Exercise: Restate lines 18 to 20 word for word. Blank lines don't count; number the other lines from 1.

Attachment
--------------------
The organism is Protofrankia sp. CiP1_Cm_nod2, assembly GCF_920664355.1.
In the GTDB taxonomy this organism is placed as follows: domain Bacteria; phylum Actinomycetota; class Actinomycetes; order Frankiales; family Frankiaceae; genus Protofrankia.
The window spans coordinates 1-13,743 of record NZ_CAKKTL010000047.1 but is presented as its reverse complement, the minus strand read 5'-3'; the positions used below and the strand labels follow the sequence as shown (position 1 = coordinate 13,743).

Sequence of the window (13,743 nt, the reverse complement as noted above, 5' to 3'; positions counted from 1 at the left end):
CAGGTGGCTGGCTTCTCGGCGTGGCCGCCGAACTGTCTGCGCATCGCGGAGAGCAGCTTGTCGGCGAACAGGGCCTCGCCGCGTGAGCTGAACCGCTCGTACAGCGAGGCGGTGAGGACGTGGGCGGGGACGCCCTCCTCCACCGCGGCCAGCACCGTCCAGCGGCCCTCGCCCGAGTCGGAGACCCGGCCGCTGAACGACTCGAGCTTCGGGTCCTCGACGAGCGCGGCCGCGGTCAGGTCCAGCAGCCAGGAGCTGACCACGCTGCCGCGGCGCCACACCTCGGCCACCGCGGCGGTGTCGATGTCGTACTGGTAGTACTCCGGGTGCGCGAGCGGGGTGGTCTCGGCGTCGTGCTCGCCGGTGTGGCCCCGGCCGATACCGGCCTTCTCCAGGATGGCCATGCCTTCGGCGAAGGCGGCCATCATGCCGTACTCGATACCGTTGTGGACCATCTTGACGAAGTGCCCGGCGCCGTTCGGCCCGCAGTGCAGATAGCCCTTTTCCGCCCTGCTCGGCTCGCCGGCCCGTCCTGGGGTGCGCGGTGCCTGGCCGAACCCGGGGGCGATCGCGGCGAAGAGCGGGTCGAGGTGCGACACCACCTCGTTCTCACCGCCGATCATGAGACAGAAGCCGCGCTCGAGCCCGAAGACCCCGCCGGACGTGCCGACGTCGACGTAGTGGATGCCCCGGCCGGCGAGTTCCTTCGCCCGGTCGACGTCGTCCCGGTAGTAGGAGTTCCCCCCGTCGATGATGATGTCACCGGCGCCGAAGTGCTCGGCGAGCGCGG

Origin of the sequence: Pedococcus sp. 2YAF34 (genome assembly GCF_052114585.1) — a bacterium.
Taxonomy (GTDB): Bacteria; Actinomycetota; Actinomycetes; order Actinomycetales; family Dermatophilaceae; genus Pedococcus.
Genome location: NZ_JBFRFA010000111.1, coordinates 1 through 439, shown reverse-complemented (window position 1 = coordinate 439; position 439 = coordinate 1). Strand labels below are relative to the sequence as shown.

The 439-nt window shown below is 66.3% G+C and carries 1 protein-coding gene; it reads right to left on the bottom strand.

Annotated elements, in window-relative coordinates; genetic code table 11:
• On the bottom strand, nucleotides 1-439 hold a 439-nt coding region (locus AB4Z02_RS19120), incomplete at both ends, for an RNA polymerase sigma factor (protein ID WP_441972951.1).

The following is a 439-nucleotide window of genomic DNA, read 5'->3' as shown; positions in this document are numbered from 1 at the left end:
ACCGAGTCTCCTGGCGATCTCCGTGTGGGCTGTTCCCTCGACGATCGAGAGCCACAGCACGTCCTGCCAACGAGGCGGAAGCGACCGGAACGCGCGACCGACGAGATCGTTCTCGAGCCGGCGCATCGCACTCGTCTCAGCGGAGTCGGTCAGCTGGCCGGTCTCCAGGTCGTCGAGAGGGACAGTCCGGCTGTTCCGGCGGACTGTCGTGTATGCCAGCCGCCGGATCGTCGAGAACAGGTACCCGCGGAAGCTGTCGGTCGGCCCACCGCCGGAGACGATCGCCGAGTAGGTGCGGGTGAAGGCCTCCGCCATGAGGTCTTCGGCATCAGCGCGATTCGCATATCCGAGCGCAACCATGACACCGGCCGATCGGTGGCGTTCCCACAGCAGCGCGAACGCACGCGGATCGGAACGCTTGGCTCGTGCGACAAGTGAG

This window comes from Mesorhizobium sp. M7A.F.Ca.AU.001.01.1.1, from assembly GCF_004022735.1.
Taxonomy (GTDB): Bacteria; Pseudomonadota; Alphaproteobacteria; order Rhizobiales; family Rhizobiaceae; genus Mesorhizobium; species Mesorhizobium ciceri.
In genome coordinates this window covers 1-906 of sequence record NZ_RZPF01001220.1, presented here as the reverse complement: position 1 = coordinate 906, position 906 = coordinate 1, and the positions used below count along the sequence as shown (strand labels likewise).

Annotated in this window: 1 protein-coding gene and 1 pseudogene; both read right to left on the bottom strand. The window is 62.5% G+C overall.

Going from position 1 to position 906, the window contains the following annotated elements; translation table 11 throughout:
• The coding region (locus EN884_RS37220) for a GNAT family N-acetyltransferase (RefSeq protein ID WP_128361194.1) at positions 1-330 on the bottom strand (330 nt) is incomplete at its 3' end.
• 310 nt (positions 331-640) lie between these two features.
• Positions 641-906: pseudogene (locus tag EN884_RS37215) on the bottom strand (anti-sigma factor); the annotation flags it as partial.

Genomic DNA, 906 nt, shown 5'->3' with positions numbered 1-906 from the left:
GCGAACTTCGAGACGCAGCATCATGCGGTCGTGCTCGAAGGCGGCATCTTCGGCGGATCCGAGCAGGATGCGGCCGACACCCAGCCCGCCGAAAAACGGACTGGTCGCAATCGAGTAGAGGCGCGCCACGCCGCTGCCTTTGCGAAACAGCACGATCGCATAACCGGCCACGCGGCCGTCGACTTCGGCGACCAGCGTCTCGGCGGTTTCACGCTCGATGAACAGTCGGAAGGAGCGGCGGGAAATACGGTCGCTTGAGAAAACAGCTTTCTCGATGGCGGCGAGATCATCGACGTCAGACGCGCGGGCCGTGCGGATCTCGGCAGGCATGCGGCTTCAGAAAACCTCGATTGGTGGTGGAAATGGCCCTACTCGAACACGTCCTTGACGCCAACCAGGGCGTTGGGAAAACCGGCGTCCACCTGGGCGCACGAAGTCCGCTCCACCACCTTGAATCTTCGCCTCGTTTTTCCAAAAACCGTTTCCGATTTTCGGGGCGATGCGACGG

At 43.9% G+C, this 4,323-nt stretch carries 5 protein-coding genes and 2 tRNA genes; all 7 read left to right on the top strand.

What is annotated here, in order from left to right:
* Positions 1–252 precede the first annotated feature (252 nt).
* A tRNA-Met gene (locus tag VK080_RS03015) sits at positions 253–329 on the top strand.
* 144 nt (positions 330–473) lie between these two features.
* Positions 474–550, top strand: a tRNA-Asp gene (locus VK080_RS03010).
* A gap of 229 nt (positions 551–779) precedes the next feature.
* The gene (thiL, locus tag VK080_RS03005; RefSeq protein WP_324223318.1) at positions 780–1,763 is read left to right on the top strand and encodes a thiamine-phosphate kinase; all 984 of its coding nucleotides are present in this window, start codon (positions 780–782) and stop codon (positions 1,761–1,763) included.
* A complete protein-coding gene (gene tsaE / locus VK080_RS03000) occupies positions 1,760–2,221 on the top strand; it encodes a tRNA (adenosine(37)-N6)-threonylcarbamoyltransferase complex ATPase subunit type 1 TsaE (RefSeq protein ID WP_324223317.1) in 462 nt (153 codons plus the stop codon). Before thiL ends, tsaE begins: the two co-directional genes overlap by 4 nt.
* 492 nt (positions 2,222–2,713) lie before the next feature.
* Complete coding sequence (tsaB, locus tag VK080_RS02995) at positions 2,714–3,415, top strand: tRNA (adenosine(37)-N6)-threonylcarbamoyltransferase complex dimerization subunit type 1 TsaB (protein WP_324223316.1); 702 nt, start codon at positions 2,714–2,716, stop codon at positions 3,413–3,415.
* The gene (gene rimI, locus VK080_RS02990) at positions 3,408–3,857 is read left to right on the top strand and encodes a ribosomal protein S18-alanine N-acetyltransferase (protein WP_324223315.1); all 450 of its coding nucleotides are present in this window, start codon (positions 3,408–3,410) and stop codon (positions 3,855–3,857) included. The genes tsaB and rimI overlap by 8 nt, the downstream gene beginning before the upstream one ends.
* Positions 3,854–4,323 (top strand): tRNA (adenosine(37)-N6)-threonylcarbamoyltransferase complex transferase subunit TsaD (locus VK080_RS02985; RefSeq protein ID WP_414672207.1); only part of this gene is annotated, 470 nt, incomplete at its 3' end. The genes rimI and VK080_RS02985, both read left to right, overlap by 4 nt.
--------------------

Going from position 1 to position 906, the window contains the following annotated elements; translation table 11 throughout:
• The coding region (locus EN884_RS37220) for a GNAT family N-acetyltransferase (RefSeq protein ID WP_128361194.1) at positions 1-330 on the bottom strand (330 nt) is incomplete at its 3' end.
• 310 nt (positions 331-640) lie between these two features.